Opioid Use Disorder

Walking Without Pain

As with any addiction, opioid use disorder is no different: the activity is tried for the first time, repeated episodes progress, tolerance develops, other activities begin to take less priority, life begins to revolve around the addiction, withdrawal symptoms appear and the cycle repeats itself.

Opioids are very addicting because they take away all of the pain in your body; imagine feeling comfortably numb for hours on end! Opioids are medications that are prescribed to patients suffering from bodily pain. When someone who does not have pain takes an opioid, their mind and body experience maximum euphoria and relaxation; this is the rewarding effect of opioids.

A user usually realizes that they have become addicted to opioids when they begin to experience withdrawal symptoms: yawning, piloerection, diarrhea, vomiting, dilated pupils, abdominal pain, insomnia, etc. Because opioid withdrawals are extremely uncomfortable, most users quickly obtain more opioids to relieve them from the physical symptoms.

Once the first withdrawal has been relieved by more opioids, a user realizes that they can never experience a withdrawal again due to the extreme discomfort associated with it. So their only option is to keep using opioids, hoping that their addiction remains easily controllable.

The problem is that their addiction takes off to new highs because of a concept called tolerance: the need for higher doses to achieve similar effects as previously achieved at lower doses. Higher doses require more opioids which require more money! If money is an issue, users turn to criminal activities such as burglaries, robberies and drug dealing to support their habit.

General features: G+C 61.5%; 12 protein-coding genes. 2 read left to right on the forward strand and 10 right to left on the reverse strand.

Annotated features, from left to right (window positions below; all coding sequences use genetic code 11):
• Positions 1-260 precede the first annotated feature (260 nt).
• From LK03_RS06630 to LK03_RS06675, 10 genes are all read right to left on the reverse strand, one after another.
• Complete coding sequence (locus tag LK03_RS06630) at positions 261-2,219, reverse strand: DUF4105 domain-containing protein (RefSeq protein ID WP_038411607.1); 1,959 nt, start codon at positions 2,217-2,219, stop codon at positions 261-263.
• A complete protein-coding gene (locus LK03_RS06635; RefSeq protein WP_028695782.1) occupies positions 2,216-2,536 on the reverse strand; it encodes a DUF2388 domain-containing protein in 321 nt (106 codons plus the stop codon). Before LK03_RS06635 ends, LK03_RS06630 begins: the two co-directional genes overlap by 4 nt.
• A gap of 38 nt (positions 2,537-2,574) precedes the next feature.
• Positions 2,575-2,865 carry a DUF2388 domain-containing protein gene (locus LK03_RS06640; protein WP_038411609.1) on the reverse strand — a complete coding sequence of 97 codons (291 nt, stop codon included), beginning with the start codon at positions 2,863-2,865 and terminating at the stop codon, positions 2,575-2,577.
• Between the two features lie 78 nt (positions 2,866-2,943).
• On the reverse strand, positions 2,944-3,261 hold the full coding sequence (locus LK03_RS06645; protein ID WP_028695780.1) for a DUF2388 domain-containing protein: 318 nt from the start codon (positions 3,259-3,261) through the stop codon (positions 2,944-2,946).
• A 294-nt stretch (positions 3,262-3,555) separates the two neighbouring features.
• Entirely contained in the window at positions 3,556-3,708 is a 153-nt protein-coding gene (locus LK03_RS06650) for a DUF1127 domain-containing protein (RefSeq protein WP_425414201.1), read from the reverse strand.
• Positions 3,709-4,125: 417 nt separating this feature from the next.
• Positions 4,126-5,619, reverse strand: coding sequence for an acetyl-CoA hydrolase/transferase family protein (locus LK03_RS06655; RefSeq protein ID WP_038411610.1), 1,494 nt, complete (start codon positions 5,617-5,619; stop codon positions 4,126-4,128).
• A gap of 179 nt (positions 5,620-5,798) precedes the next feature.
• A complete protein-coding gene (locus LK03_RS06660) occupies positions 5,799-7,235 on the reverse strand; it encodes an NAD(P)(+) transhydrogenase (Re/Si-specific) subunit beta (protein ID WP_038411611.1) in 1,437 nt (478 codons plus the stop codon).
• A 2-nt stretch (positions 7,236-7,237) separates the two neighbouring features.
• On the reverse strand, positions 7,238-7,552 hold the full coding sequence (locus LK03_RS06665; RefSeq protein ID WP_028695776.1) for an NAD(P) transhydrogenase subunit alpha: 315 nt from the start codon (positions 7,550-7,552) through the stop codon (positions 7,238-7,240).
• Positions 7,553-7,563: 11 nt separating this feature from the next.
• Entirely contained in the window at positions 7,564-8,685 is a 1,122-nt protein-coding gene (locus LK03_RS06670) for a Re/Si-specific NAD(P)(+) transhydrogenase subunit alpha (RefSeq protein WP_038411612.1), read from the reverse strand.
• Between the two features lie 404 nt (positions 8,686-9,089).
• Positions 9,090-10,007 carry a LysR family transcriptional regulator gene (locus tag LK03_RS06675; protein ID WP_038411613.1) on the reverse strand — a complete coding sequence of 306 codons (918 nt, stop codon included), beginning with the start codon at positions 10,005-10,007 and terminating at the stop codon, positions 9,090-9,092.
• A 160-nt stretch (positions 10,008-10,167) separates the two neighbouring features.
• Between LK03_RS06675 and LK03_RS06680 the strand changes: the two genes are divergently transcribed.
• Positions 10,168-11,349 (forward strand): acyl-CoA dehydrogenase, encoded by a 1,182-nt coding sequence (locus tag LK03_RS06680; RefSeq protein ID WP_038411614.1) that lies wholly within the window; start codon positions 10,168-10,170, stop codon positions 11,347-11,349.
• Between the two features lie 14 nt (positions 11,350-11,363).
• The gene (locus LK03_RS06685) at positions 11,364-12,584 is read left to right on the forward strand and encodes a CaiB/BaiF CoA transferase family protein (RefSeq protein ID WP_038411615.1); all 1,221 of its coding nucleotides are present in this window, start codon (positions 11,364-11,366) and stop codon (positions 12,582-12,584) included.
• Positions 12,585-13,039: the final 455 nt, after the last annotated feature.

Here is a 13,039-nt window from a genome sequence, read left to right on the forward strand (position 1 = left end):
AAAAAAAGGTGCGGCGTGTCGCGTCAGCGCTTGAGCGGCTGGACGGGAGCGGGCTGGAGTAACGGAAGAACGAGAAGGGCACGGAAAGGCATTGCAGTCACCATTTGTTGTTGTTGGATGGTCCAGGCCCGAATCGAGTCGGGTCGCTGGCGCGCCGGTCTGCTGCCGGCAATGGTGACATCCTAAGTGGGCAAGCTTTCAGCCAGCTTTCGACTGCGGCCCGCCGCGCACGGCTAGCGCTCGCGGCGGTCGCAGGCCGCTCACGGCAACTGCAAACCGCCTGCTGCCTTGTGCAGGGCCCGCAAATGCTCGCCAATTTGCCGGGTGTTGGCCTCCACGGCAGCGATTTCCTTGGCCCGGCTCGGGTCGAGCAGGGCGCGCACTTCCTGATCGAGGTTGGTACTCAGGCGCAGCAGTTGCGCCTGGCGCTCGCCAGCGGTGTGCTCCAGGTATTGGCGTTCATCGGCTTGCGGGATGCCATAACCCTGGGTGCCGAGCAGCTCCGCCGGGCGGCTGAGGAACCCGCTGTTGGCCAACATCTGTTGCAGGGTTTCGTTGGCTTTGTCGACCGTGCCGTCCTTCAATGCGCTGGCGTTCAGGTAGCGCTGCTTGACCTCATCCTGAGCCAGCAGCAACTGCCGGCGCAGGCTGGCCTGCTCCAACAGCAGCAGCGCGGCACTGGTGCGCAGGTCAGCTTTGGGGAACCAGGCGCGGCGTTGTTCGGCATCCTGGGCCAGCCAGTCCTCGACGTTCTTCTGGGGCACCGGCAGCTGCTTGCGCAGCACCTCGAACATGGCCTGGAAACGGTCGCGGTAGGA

Not to mention that needles are shared amongst users due to convenience; it is easer to share than to seek out clean needles. This behavior promotes the spread of diseases such as HIV, hepatitis C and bacterial infections resulting in skin abscesses. Health begins to deteriorate; addicts are not very preoccupied with their well-being and also begin to eat less. This results in the loss of weight and energy; their health further plummets.

As you can see, opioid use disorder does not simply revolve around the high only. It is a multifactorial disease that is affected by euphoria, tolerance, withdrawal, criminal activity, cost and health.

What starts out as a simple curiosity for pleasure turns into a spiraling addiction that never stops spinning downwards.

Are you Ready? (This is Defeating Stigma Mindfully)


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